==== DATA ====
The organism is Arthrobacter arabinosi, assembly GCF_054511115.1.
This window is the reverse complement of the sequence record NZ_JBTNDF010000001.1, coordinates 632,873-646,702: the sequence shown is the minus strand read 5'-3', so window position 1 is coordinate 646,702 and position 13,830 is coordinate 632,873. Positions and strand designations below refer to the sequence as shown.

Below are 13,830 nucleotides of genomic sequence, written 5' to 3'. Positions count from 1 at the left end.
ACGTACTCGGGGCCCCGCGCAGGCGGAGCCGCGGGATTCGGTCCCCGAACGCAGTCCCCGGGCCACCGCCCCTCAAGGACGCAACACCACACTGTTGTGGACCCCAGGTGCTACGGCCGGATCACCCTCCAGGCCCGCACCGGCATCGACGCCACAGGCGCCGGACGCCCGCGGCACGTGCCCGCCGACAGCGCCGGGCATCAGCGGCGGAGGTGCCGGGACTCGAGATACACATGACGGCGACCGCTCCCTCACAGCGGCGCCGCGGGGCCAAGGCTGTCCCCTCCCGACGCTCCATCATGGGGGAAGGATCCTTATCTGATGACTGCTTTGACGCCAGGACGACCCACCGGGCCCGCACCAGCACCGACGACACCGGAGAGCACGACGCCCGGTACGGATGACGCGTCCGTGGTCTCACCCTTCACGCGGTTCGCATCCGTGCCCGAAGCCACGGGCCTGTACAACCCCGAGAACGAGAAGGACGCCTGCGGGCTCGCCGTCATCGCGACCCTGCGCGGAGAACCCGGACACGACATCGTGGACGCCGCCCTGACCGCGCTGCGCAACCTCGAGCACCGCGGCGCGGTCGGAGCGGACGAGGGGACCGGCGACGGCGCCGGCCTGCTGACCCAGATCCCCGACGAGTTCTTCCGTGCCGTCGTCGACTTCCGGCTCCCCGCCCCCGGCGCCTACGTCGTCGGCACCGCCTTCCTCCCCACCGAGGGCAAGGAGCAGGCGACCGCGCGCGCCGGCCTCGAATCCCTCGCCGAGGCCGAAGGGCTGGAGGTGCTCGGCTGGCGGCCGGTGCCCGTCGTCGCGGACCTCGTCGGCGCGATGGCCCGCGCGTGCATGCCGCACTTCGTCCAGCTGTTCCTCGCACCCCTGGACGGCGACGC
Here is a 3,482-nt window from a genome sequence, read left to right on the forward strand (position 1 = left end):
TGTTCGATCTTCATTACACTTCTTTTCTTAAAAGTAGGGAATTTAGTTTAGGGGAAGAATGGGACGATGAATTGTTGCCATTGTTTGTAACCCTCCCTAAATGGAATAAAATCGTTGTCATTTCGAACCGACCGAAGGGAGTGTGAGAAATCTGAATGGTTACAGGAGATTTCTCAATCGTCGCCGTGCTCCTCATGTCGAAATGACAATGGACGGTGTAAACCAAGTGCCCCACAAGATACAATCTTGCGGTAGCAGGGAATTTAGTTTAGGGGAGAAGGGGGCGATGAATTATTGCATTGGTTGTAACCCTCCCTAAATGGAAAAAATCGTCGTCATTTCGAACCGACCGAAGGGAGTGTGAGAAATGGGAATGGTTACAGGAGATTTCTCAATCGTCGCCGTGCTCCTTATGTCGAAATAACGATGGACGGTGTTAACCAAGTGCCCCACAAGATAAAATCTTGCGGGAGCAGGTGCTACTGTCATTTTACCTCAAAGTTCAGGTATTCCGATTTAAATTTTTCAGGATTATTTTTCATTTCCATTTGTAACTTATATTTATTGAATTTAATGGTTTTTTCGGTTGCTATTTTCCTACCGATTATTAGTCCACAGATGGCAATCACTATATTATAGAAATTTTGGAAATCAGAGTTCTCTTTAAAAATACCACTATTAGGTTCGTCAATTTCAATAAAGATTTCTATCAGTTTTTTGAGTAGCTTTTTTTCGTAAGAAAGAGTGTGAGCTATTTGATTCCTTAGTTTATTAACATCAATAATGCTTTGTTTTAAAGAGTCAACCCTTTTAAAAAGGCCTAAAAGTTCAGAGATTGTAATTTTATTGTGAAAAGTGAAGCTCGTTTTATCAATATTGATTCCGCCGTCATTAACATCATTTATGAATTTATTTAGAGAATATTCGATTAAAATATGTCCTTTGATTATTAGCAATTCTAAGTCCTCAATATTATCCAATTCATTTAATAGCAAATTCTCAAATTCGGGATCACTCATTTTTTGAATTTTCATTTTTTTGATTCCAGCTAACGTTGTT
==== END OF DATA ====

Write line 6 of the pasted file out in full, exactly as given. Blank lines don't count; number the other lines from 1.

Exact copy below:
TGTTCGATCTTCATTACACTTCTTTTCTTAAAAGTAGGGAATTTAGTTTAGGGGAAGAATGGGACGATGAATTGTTGCCATTGTTTGTAACCCTCCCTAAATGGAATAAAATCGTTGTCATTTCGAACCGACCGAAGGGAGTGTGAGAAATCTGAATGGTTACAGGAGATTTCTCAATCGTCGCCGTGCTCCTCATGTCGAAATGACAATGGACGGTGTAAACCAAGTGCCCCACAAGATACAATCTTGCGGTAGCAGGGAATTTAGTTTAGGGGAGAAGGGGGCGATGAATTATTGCATTGGTTGTAACCCTCCCTAAATGGAAAAAATCGTCGTCATTTCGAACCGACCGAAGGGAGTGTGAGAAATGGGAATGGTTACAGGAGATTTCTCAATCGTCGCCGTGCTCCTTATGTCGAAATAACGATGGACGGTGTTAACCAAGTGCCCCACAAGATAAAATCTTGCGGGAGCAGGTGCTACTGTCATTTTACCTCAAAGTTCAGGTATTCCGATTTAAATTTTTCAGGATTATTTTTCATTTCCATTTGTAACTTATATTTATTGAATTTAATGGTTTTTTCGGTTGCTATTTTCCTACCGATTATTAGTCCACAGATGGCAATCACTATATTATAGAAATTTTGGAAATCAGAGTTCTCTTTAAAAATACCACTATTAGGTTCGTCAATTTCAATAAAGATTTCTATCAGTTTTTTGAGTAGCTTTTTTTCGTAAGAAAGAGTGTGAGCTATTTGATTCCTTAGTTTATTAACATCAATAATGCTTTGTTTTAAAGAGTCAACCCTTTTAAAAAGGCCTAAAAGTTCAGAGATTGTAATTTTATTGTGAAAAGTGAAGCTCGTTTTATCAATATTGATTCCGCCGTCATTAACATCATTTATGAATTTATTTAGAGAATATTCGATTAAAATATGTCCTTTGATTATTAGCAATTCTAAGTCCTCAATATTATCCAATTCATTTAATAGCAAATTCTCAAATTCGGGATCACTCATTTTTTGAATTTTCATTTTTTTGATTCCAGCTAACGTTGTT